Jonathan Bijeol didn’t seem like a murderer when he spoke in a Manchester courtroom Friday.
He addressed the judge with a respectful “Ma’am” during the lengthy back and forth that judges undertake with all people pleading guilty.
Most guys on their way to prison answer with a curt “yes” or “I do.”
Not Bijeol. The 35-year-old was going away for 30 years, and his sentencing hearing was his stage. This final act was his time to strut.
Had he gone over the case with his lawyers? “I have, in depth.”
Discussed possible defenses? “Numerous times.”
He cited the Fifth Amendment. And he said he had a college degree.
Had he not been in green prison pants and a white T-shirt, you might think he was one of the lawyers beside him.
But he is a killer. A killer who chose his victim at random.
A killer who used his fists to beat a harmless Richard Carlson, 61, to death in August of 2016 at Prout Park.
The sister of Carlson was having none of Bijeol’s performance.
“You are nothing. You are scum,” said a forceful Gail Chenell, 74. She glared at him from her wheelchair as she spoke.
“I want to swear at you, but I know I can’t,” she said. “I wish somebody would kill you. I want to slap you in the face. I want to do you harm.”
Also unimpressed was Superior Court Judge Gillian Abramson. At least unimpressed with Bijeol’s eloquence.
Because after sentencing him, Abramson took the rare move of stepping down from the bench, walking past the lawyers, crouching at Chenell’s wheelchair and comforting the family.
Carlson’s murder in the early hours of a late August morning hit Manchester with a blizzard of anxiety.
It took place at a Little League baseball field, a temple of childhood innocence that is found in city parks across this country.
Carlson lived less than a half mile from the park. He was a diabetic with some mental health problems who kept to himself, said a nephew, Eric Rockwood.
Carlson used overnight walks to clear his mind and recharge himself. (And also to enjoy a cigarette or two.)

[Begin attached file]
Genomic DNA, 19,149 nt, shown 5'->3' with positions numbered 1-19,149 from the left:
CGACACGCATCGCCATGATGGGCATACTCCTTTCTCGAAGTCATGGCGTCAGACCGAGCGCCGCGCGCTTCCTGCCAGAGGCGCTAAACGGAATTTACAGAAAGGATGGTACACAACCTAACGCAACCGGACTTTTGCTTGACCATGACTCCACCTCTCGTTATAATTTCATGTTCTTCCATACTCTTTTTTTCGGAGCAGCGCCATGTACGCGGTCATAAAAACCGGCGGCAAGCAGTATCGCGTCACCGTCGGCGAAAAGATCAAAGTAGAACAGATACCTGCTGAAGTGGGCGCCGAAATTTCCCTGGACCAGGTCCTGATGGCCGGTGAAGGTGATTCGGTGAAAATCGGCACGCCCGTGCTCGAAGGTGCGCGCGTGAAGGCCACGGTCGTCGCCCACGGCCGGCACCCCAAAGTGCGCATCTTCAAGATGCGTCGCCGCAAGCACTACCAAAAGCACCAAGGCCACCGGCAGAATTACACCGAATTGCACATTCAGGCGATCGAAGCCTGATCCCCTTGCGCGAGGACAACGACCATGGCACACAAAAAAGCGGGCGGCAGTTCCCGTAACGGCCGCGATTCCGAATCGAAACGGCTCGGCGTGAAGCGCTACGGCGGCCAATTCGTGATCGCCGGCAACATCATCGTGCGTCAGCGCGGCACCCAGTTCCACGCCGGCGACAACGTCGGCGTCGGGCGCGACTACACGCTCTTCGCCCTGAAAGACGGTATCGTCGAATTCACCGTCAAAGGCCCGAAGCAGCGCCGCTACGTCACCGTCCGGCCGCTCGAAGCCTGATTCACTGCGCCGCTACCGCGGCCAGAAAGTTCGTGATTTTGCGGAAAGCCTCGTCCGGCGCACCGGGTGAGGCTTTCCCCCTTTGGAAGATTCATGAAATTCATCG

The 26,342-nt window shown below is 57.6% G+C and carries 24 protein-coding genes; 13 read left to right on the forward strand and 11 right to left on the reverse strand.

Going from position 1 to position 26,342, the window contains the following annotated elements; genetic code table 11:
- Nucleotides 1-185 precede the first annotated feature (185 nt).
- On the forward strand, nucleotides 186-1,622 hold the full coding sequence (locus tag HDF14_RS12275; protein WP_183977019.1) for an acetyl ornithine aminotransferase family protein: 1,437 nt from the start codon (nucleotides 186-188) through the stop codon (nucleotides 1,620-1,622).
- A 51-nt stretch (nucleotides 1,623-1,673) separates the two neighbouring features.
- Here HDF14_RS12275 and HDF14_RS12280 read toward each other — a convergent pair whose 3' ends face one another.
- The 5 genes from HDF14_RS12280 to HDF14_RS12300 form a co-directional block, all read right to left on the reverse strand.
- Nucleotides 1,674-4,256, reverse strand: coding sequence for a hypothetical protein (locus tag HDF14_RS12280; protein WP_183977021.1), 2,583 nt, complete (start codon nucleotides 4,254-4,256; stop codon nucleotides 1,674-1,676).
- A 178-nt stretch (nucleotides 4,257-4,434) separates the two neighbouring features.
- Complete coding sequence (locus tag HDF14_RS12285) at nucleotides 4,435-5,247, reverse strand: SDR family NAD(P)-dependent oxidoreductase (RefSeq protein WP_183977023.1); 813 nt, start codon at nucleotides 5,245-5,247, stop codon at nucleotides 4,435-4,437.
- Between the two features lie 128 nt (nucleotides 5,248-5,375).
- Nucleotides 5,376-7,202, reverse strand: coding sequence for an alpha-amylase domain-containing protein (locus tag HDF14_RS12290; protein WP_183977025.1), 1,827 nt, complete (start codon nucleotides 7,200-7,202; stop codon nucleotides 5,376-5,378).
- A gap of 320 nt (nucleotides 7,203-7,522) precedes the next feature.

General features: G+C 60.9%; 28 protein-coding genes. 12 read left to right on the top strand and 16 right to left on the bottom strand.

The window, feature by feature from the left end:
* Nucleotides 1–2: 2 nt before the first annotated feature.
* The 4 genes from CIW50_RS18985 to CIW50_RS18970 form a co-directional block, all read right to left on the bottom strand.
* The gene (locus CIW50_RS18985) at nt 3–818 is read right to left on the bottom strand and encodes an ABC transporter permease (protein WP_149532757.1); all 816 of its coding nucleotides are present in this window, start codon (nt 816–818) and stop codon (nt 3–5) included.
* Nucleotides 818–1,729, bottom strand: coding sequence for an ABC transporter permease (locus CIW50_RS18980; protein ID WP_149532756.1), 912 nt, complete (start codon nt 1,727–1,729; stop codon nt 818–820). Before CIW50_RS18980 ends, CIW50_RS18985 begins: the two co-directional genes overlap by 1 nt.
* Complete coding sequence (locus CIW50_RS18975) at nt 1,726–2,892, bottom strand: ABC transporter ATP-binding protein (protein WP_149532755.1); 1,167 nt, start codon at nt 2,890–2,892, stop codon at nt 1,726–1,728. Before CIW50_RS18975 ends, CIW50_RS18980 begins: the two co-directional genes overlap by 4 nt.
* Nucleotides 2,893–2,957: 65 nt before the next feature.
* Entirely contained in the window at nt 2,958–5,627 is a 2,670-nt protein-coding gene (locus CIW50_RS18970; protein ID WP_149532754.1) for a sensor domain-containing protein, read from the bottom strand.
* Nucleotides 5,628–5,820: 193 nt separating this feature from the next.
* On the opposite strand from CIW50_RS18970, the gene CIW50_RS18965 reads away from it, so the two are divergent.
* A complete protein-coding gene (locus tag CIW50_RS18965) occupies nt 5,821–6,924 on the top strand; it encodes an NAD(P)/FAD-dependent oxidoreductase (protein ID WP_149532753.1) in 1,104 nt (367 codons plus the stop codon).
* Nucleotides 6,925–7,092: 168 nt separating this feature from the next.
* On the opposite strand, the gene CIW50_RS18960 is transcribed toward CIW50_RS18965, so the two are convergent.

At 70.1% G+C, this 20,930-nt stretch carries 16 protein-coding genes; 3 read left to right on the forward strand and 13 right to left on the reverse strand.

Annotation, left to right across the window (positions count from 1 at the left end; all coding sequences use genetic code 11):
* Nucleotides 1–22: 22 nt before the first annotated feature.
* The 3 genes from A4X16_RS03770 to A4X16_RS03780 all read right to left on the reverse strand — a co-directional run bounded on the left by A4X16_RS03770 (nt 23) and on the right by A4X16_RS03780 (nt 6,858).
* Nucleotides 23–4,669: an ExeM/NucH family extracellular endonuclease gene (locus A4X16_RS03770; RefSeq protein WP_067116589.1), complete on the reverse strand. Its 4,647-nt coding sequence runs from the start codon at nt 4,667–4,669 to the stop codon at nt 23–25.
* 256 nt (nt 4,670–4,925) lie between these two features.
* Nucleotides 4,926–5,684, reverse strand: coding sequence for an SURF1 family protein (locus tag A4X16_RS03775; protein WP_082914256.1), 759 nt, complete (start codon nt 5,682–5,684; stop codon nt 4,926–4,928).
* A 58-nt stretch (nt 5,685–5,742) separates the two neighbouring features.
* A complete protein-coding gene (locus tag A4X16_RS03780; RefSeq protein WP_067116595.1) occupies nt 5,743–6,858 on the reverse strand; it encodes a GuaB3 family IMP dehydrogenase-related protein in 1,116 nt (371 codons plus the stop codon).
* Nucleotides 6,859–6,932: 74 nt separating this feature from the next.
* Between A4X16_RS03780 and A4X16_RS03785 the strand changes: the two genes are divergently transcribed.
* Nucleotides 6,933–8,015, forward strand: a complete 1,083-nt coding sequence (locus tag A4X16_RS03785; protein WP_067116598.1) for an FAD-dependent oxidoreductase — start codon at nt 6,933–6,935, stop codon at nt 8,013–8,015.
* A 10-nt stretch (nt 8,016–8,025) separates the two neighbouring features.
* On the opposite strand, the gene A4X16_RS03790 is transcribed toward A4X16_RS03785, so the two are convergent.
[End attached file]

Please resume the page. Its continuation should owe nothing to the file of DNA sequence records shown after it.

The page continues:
Rockwood guesses that his uncle was just sitting on the bleachers where he was found. He didn’t have any extra money.
He wouldn’t have instigated anything, Rockwood said. He was an easy target. Carlson’s death was so hideous that police had to remove a portion of the aluminum bleacher his body lay on.
The man who worked as a nursing assistant and dialysis tech in his younger years suffered broken ribs, a broken shoulder bone and broken larynx.
And the reason for his death? Drugs, specifically methamphetamine, according to sealed papers that Bijeol’s lawyers filed two weeks ago. Abramson ordered them released to reporters on Friday.
“Any psychosis that Mr. Bijeol may have experienced prior to, during, and following the death of Mr. Carlson was induced by the injection of methamphetamine,” the filing reads.
Bijeol is also a violent man.
A day after the murder, Manchester police arrested him in Massachusetts on a first-degree assault charge for hitting a woman.
In the early 2000s, Bijeol spent five years in an Arizona prison for assault with a deadly weapon. And he has done prison time for attempted robbery and drug possession.
“He made a bad life choice,” Rockwood said. “He was high on drugs, and he seemed to be pretty good at doing that because he’s been doing it for a long time.”
Few paid attention when Bijeol apologized for his actions in court. The curtain was falling on Mr. Eloquence, who will be offstage for 30 years.
Unfortunately, Carlson’s murder will replay whenever the family gathers or visits Chenell in her nursing home.
She suffers from Alzheimer’s disease.
“She’s going to be asking questions about this for the rest of her life,” Rockwood said. “How did he die? Did they catch the guy? Is he in prison?”